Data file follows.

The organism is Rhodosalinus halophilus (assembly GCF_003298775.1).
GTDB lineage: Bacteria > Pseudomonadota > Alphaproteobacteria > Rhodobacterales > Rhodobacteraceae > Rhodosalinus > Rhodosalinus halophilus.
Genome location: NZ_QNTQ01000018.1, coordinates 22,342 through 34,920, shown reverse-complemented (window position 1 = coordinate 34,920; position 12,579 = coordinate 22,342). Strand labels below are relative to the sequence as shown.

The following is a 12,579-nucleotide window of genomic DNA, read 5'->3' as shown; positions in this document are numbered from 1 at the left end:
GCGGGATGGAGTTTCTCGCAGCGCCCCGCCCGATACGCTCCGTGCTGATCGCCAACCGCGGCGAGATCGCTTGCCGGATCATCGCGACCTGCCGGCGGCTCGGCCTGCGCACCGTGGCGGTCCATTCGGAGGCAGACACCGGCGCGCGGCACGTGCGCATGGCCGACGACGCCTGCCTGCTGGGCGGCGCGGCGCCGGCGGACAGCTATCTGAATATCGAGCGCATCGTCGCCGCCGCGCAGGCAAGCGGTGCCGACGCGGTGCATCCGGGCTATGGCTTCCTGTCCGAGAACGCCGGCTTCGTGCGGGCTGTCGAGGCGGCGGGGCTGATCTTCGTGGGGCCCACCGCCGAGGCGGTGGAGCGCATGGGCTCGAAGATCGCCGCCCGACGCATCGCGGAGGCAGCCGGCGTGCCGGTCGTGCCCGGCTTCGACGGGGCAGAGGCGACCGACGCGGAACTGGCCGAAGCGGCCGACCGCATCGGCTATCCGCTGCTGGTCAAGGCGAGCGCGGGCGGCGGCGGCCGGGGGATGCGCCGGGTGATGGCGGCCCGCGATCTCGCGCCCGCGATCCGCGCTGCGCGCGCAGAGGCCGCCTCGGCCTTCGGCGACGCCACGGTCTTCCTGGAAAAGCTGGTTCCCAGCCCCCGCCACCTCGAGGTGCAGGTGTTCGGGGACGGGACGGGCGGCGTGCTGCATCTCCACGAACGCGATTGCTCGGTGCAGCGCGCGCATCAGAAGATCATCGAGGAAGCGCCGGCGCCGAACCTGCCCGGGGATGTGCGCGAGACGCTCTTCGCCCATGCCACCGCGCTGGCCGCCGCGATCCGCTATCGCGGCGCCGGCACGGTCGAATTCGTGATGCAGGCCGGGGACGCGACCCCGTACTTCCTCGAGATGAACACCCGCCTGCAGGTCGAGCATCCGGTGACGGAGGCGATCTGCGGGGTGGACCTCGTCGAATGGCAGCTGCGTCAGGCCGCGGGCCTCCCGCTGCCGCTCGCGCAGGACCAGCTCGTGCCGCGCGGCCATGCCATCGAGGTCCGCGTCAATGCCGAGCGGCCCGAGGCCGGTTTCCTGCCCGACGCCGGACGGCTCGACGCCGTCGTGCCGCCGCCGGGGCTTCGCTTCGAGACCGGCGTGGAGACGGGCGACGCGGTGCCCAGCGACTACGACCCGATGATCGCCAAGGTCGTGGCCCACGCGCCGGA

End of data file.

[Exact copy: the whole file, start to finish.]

The organism is Rhodosalinus halophilus (assembly GCF_003298775.1).
GTDB lineage: Bacteria > Pseudomonadota > Alphaproteobacteria > Rhodobacterales > Rhodobacteraceae > Rhodosalinus > Rhodosalinus halophilus.
Genome location: NZ_QNTQ01000018.1, coordinates 22,342 through 34,920, shown reverse-complemented (window position 1 = coordinate 34,920; position 12,579 = coordinate 22,342). Strand labels below are relative to the sequence as shown.

The following is a 12,579-nucleotide window of genomic DNA, read 5'->3' as shown; positions in this document are numbered from 1 at the left end:
GCGGGATGGAGTTTCTCGCAGCGCCCCGCCCGATACGCTCCGTGCTGATCGCCAACCGCGGCGAGATCGCTTGCCGGATCATCGCGACCTGCCGGCGGCTCGGCCTGCGCACCGTGGCGGTCCATTCGGAGGCAGACACCGGCGCGCGGCACGTGCGCATGGCCGACGACGCCTGCCTGCTGGGCGGCGCGGCGCCGGCGGACAGCTATCTGAATATCGAGCGCATCGTCGCCGCCGCGCAGGCAAGCGGTGCCGACGCGGTGCATCCGGGCTATGGCTTCCTGTCCGAGAACGCCGGCTTCGTGCGGGCTGTCGAGGCGGCGGGGCTGATCTTCGTGGGGCCCACCGCCGAGGCGGTGGAGCGCATGGGCTCGAAGATCGCCGCCCGACGCATCGCGGAGGCAGCCGGCGTGCCGGTCGTGCCCGGCTTCGACGGGGCAGAGGCGACCGACGCGGAACTGGCCGAAGCGGCCGACCGCATCGGCTATCCGCTGCTGGTCAAGGCGAGCGCGGGCGGCGGCGGCCGGGGGATGCGCCGGGTGATGGCGGCCCGCGATCTCGCGCCCGCGATCCGCGCTGCGCGCGCAGAGGCCGCCTCGGCCTTCGGCGACGCCACGGTCTTCCTGGAAAAGCTGGTTCCCAGCCCCCGCCACCTCGAGGTGCAGGTGTTCGGGGACGGGACGGGCGGCGTGCTGCATCTCCACGAACGCGATTGCTCGGTGCAGCGCGCGCATCAGAAGATCATCGAGGAAGCGCCGGCGCCGAACCTGCCCGGGGATGTGCGCGAGACGCTCTTCGCCCATGCCACCGCGCTGGCCGCCGCGATCCGCTATCGCGGCGCCGGCACGGTCGAATTCGTGATGCAGGCCGGGGACGCGACCCCGTACTTCCTCGAGATGAACACCCGCCTGCAGGTCGAGCATCCGGTGACGGAGGCGATCTGCGGGGTGGACCTCGTCGAATGGCAGCTGCGTCAGGCCGCGGGCCTCCCGCTGCCGCTCGCGCAGGACCAGCTCGTGCCGCGCGGCCATGCCATCGAGGTCCGCGTCAATGCCGAGCGGCCCGAGGCCGGTTTCCTGCCCGACGCCGGACGGCTCGACGCCGTCGTGCCGCCGCCGGGGCTTCGCTTCGAGACCGGCGTGGAGACGGGCGACGCGGTGCCCAGCGACTACGACCCGATGATCGCCAAGGTCGTGGCCCACGCGCCGGA